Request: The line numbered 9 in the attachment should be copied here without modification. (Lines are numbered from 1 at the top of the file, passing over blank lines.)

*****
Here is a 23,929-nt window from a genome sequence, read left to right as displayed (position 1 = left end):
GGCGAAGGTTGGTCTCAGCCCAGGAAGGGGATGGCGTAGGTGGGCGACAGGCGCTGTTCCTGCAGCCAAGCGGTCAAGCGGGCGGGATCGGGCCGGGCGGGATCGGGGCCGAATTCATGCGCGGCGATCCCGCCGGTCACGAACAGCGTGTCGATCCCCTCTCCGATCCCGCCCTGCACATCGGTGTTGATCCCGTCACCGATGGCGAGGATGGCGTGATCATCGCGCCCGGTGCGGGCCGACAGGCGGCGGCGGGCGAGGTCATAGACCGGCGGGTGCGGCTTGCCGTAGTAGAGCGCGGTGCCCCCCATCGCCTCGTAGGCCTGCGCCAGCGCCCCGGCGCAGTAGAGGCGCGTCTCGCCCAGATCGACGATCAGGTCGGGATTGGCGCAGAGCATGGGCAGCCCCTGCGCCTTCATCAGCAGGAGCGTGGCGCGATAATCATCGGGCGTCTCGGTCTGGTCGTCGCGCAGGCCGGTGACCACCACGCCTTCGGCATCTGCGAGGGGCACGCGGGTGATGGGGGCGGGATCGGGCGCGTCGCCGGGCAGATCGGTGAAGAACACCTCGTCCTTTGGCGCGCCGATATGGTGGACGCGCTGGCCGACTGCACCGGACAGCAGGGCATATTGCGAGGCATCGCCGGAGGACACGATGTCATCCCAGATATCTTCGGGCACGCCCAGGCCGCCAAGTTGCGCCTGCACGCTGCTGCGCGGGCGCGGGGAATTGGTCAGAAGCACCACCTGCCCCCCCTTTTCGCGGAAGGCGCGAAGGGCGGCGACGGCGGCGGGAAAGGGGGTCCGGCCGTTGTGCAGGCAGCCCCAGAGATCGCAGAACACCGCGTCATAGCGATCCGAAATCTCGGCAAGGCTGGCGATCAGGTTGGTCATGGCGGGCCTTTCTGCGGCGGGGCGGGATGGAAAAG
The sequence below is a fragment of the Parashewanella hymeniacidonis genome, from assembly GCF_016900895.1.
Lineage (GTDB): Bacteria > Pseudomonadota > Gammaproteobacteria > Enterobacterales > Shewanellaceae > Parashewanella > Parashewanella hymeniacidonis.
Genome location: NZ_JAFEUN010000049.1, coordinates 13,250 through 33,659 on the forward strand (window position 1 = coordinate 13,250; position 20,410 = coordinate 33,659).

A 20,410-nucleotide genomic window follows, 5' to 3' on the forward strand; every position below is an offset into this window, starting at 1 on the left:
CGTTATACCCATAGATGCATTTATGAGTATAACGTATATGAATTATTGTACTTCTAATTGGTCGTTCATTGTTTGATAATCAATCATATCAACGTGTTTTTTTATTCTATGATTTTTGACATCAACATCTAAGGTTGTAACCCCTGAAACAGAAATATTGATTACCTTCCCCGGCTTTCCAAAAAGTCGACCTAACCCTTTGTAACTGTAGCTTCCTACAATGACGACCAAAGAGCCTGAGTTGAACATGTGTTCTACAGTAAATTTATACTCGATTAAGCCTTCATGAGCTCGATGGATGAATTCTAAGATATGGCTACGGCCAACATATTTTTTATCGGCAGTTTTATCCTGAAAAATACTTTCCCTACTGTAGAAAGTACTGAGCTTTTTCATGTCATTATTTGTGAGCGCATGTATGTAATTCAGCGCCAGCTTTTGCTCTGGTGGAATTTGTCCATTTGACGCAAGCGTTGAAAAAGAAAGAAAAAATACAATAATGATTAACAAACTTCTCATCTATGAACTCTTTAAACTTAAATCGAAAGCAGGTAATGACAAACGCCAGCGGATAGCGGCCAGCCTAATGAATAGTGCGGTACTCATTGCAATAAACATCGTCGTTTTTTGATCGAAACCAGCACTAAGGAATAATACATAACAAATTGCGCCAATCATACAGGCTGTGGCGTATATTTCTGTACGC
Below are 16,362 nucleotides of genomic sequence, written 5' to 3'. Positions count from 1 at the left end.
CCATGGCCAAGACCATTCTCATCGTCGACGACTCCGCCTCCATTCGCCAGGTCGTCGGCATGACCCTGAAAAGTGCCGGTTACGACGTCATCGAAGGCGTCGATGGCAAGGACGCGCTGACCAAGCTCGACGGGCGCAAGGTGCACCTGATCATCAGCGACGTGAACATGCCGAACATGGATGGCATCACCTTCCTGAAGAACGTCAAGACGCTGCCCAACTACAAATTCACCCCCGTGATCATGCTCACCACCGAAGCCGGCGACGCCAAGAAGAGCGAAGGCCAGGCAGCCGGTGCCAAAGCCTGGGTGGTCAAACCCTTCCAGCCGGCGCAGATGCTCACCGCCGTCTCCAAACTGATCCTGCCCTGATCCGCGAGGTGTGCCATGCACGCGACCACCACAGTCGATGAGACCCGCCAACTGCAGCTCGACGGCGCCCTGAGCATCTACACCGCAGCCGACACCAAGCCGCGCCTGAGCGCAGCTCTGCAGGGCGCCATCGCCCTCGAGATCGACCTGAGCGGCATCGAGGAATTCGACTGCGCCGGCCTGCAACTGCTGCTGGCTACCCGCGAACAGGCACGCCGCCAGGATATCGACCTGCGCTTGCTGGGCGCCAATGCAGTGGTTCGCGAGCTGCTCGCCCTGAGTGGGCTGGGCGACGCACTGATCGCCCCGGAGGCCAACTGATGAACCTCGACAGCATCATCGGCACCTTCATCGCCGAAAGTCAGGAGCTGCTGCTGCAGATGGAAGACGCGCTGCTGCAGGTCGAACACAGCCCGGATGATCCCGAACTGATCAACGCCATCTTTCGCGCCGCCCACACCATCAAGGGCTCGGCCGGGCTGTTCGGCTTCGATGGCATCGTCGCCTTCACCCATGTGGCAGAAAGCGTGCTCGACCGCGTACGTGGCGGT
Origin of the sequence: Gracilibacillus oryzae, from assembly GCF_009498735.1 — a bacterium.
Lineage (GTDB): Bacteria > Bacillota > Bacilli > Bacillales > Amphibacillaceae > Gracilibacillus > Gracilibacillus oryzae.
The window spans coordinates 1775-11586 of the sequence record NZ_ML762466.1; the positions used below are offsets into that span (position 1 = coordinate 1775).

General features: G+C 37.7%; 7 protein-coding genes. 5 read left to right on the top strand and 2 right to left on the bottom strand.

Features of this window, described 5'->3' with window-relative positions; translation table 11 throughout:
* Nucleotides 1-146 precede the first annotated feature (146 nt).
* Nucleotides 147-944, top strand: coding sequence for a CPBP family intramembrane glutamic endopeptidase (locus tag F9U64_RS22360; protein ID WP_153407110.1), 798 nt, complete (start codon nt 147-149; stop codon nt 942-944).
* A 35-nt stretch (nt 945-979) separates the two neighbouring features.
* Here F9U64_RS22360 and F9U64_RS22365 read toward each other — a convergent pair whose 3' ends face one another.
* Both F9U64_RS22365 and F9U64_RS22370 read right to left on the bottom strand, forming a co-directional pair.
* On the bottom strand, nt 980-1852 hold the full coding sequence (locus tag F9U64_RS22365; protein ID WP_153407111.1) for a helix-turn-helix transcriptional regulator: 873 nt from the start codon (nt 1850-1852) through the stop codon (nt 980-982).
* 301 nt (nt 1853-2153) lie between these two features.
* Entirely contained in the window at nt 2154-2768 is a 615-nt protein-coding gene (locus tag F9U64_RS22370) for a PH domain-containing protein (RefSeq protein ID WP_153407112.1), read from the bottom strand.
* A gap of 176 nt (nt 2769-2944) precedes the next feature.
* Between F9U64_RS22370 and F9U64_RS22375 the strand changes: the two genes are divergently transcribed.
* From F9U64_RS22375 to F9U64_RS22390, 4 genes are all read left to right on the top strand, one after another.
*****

CCATGGCCAAGACCATTCTCATCGTCGACGACTCCGCCTCCATTCGCCAGGTCGTCGGCATGACCCTGAAAAGTGCCGGTTACGACGTCATCGAAGGCGTCGATGGCAAGGACGCGCTGACCAAGCTCGACGGGCGCAAGGTGCACCTGATCATCAGCGACGTGAACATGCCGAACATGGATGGCATCACCTTCCTGAAGAACGTCAAGACGCTGCCCAACTACAAATTCACCCCCGTGATCATGCTCACCACCGAAGCCGGCGACGCCAAGAAGAGCGAAGGCCAGGCAGCCGGTGCCAAAGCCTGGGTGGTCAAACCCTTCCAGCCGGCGCAGATGCTCACCGCCGTCTCCAAACTGATCCTGCCCTGATCCGCGAGGTGTGCCATGCACGCGACCACCACAGTCGATGAGACCCGCCAACTGCAGCTCGACGGCGCCCTGAGCATCTACACCGCAGCCGACACCAAGCCGCGCCTGAGCGCAGCTCTGCAGGGCGCCATCGCCCTCGAGATCGACCTGAGCGGCATCGAGGAATTCGACTGCGCCGGCCTGCAACTGCTGCTGGCTACCCGCGAACAGGCACGCCGCCAGGATATCGACCTGCGCTTGCTGGGCGCCAATGCAGTGGTTCGCGAGCTGCTCGCCCTGAGTGGGCTGGGCGACGCACTGATCGCCCCGGAGGCCAACTGATGAACCTCGACAGCATCATCGGCACCTTCATCGCCGAAAGTCAGGAGCTGCTGCTGCAGATGGAAGACGCGCTGCTGCAGGTCGAACACAGCCCGGATGATCCCGAACTGATCAACGCCATCTTTCGCGCCGCCCACACCATCAAGGGCTCGGCCGGGCTGTTCGGCTTCGATGGCATCGTCGCCTTCACCCATGTGGCAGAAAGCGTGCTCGACCGCGTACGTGGCGGT